We first meet Maurice as a boy of twelve, on the verge of adolescence, already questioning the traditional masculine role he’s been assigned by the society he lives in. It is clear that he knows no name for the feelings he is experiencing; they are beyond anything he is likely to learn from members of his family, teachers at his school or indeed his peers. When at nineteen he enters Cambridge University (the adult Maurice is portrayed brilliantly by James Wilby), his entire perception is shaken to the core, particularly after he meets a fellow student, Clive Durham (Hugh Grant). Their attraction is immediate, and yet both men are reluctant to admit it either to themselves or to each other. The scene of their first erotic embrace is pure cinematic gold. Ivory handles the scene with great sensitivity, making it clear to the viewer that this is the first time either of the characters has experienced physical intimacy. Maurice is initially ambushed by the intensity of his feelings, experiencing guilt and wrestling with the religious teachings of his upbringing. Although Clive appears liberated from conventions, he eventually supresses his desire, fearing social exclusion and persecution. Maurice, on the other hand, embarks on a journey of self-discovery, which takes him to some dark corners, including an attempt at conversion therapy. What is striking and unprecedented about Maurice is the film’s second half: Maurice’s rejection of social norms, including not only attitudes to homosexuality, but also the class divide. Although rejected by Clive, Maurice eventually embraces his sexuality, and is able to find true happiness with an earthy gamekeeper, Alec Scudder (Rupert Graves). What the film brilliantly illustrates is the double risk Maurice is taking. When Clive finds out about Maurice’s decision to begin a new life with Scudder, he is unsure whether he ought to be more shocked by the fact that a man would dare to commit himself to a fully-fledged relationship with another man, or that an upper class gentleman is even contemplating a relationship with someone from a working class background.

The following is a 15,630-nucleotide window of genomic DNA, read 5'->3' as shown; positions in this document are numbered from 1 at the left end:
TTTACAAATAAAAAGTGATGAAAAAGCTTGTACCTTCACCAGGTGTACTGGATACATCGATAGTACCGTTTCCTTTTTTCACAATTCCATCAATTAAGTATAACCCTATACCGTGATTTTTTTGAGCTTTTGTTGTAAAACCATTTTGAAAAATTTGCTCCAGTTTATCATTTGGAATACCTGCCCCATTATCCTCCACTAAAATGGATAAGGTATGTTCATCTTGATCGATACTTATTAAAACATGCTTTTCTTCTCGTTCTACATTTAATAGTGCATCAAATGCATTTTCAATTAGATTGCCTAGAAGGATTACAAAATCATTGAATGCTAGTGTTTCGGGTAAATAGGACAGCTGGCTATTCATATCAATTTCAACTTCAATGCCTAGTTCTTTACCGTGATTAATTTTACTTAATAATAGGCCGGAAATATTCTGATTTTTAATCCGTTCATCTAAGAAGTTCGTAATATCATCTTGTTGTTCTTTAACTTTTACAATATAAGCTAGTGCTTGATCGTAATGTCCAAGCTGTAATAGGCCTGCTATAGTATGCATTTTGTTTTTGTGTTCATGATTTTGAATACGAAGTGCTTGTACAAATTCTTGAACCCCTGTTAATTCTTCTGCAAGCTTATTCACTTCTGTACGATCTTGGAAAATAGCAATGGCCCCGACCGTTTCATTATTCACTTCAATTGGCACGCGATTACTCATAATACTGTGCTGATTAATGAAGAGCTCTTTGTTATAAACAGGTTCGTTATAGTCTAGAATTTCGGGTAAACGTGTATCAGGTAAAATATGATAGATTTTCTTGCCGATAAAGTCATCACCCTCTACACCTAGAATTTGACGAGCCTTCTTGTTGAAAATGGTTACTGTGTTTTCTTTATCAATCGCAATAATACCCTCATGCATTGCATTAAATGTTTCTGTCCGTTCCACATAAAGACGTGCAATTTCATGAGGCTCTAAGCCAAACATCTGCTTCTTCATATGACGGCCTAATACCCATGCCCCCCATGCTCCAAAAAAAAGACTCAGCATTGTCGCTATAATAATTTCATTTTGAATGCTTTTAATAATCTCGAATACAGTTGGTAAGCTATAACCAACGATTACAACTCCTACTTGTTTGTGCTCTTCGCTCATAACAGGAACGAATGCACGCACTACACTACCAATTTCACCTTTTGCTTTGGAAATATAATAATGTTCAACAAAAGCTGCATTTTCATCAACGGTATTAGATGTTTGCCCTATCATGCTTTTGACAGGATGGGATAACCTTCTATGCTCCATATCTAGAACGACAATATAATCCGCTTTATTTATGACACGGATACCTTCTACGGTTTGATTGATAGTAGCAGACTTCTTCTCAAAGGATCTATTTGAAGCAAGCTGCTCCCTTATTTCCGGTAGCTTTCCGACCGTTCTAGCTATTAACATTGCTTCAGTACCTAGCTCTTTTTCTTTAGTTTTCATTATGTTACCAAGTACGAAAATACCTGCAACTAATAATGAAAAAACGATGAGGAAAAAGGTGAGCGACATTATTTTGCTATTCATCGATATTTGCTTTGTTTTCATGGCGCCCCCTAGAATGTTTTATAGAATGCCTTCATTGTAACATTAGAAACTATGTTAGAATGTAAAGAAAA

Set at the beginning of the last century, the film portrays Maurice’s personal journey and his finding love with implications of a hopeful future, not only for him, but for all homosexuals. It is this “happy ending” which set both the novel and its film adaptation apart from other stories of gay love which came before. When writing the novel in 1913, Forster couldn’t have known that it would take more than half a century before acts of same-sex love would stop being a criminal offence in the UK, and exactly a hundred years before members of the same sex would be allowed to marry.
It is this reviewer’s sincere hope that this restoration and re-release affords Maurice a new chance to shine, and that the new generation will embrace it in a way that its original audience didn’t. While gaining a cult status among the gay community, the film never got the recognition that the two recent films of a similar nature did: I am of course referring here to Carol (Todd Haynes, 2015) and Moonlight (Barry Jenkins, 2016), both also featuring hopeful endings.
While the social landscape has changed dramatically since both the time Maurice is set in, and the year of the film’s initial release, today’s uncertain political situation, and the violence LGBT+ communities are still facing in many regions of the world, certainly make it that much more urgent that we admit Maurice to the cannon of timeless classics, where it belongs, as well as declaring it a milestone in the history of cinematic representation of homosexuality.
Anthony Uzarowski is a Film Studies MA graduate from University College London, currently perusing his doctoral research at Queen Mary University of London. His first book (co-authored with Kendra Bean) is Ava Gardner: A Life in Movies (Running Press, 2017). His writing has appeared in The Guardian, The Gay Times, Queerty, and Film International. His main research interests are classical Hollywood and star studies in relation to the representation of women in film and queer studies.